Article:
The hours are long, the work is hard, days off are rare and family time is limited. You live in a rolling submarine for months at a stretch, in close proximity to a dozen other guys, eat whatever the catering room prepares—and you can forget about sick leave or benefits. In this economy, chances are you’re also pulling double duty as tour manager. You’re the front of house engineer: the alpha and omega of what the band sounds like onstage. There’s a lot more to FOH than knowing when to turn up or how to run the signal chain. Knowing how to control the mix is key, but you also need people skills and grace under pressure— because there will always be pressure. Five front of house engineers, mixing for five very different artists, spoke to Premier Guitar about the rewards of the gig, the challenges they face, why they do it and what it takes, professionally and personally, to be the best.

Doug Nightwineis tour manager and front of house engineer for Shinedown, and a respected veteran in his field. Joining him is his longtime colleague, guitar tech Galen Henson. The two met 12 years ago when Nightwine was Joe Satriani’s tour manager and Henson was Satriani’s rhythm guitarist. Shinedown is currently performing in arenas and theaters, playing two-hour shows on a three-nights-on, one-night-off schedule.

Kevin Padillais front of house engineer for Sick Puppies and Hurt, with whom Sick Puppies shared a summer co-headlining tour. When Hurt went on break, Padilla joined Sick Puppies. “It worked out perfectly,” he says. “I went from one tour bus to the next.” Since he began his music career as a guitarist, Padilla understands the instrument’s place in the mix, which is crucial in this case because there are only three musicians onstage and every note has to count.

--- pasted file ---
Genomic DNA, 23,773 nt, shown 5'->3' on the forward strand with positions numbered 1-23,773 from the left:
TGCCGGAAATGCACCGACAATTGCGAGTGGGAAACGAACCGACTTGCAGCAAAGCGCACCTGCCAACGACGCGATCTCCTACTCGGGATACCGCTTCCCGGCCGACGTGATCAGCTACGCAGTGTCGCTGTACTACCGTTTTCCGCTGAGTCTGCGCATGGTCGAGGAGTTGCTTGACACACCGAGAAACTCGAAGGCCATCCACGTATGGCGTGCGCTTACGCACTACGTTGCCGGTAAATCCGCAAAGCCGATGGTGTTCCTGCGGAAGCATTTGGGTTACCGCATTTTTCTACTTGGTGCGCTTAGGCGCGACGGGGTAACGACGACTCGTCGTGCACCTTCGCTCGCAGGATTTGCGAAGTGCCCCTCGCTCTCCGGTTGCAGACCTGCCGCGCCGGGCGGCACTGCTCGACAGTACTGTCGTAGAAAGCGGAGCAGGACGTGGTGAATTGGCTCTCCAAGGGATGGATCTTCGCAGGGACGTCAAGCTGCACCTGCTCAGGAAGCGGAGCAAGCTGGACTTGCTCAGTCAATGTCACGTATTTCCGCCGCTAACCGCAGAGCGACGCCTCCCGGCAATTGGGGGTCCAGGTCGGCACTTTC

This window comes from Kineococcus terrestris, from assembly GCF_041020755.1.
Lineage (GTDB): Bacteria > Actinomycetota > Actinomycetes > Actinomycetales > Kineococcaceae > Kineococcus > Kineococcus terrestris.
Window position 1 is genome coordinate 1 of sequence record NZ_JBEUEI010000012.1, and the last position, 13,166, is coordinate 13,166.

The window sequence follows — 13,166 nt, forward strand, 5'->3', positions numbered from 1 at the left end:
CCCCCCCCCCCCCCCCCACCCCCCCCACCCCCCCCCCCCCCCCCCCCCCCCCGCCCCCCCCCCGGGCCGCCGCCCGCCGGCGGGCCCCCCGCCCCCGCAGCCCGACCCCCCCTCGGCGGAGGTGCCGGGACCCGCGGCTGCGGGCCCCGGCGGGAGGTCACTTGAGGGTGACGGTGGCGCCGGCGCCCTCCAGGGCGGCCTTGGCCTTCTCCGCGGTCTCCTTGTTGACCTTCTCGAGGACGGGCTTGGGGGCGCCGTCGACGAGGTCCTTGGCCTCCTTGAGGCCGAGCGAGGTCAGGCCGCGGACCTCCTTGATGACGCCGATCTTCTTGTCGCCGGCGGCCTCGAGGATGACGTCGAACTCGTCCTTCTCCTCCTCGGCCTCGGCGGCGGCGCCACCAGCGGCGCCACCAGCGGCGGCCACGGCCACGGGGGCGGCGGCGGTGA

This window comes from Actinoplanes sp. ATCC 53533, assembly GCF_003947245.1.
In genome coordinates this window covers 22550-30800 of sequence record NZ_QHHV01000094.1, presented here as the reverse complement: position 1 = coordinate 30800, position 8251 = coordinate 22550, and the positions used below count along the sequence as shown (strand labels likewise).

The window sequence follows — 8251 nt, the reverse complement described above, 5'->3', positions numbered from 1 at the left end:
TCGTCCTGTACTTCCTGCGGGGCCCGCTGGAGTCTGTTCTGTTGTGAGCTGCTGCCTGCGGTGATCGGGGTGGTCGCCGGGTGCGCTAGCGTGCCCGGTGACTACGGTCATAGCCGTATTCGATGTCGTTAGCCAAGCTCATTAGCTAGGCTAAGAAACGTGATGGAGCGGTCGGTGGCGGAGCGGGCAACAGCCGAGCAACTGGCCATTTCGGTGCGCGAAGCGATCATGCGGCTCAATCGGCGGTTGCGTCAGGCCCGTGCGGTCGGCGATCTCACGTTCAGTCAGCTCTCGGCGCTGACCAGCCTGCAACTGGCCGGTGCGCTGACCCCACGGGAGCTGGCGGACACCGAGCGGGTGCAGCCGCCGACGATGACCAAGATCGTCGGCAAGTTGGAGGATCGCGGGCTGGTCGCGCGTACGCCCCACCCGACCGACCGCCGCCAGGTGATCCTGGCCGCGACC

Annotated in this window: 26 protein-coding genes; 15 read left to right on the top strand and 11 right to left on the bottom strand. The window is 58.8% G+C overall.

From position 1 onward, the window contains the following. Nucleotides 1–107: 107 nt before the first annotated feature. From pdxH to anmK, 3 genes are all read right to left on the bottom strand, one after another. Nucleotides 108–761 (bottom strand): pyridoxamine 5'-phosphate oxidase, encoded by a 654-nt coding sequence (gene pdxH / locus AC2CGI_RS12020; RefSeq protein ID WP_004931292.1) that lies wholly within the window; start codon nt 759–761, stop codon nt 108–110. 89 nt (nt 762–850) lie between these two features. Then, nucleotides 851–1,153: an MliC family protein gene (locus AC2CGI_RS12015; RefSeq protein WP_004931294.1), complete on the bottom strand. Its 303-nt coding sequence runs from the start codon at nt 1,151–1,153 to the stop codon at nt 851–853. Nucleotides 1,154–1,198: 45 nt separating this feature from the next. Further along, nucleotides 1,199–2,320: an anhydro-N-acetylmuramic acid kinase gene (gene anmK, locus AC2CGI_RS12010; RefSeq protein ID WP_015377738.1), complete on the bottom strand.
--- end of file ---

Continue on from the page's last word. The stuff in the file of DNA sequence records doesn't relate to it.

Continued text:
Shawn Hammeris front of house engineer and tour manager for Adelitas Way, whose selftitled debut was produced by Johnny K. With two guitarists coming from two different schools of rock, Hammer—whose resume includes a year and a half as drum and monitor tech for 10 Years—has the challenge of separation and balance on both sides of the stage, in both arenas and clubs.

Billy Kirkis front of house engineer for Blackberry Smoke, a two-guitar country/ rock/bluegrass/blues band that Dann Huff saw playing in a club and decided to produce before they even had a record deal. Kirk also has a background in monitors, and has worked with Patti LaBelle for the past 11 years, in addition to stints with Eric Benet and Vanessa Williams. When we caught up with Kirk, Blackberry Smoke was on tour with Lynyrd Skynyrd, and preparing for a stunning 22-date back-to-back run of their own in Europe.

Hugh Johnsonis in his 21st year as front of house engineer for Vince Gill and is Gill’s production manager. Johnson also taught Live Sound Reinforcement at Belmont University in Nashville. An English major/Broadcasting minor from East Carolina University in Greenville, NC, Johnson credits “the school of hard knocks” for his music industry education.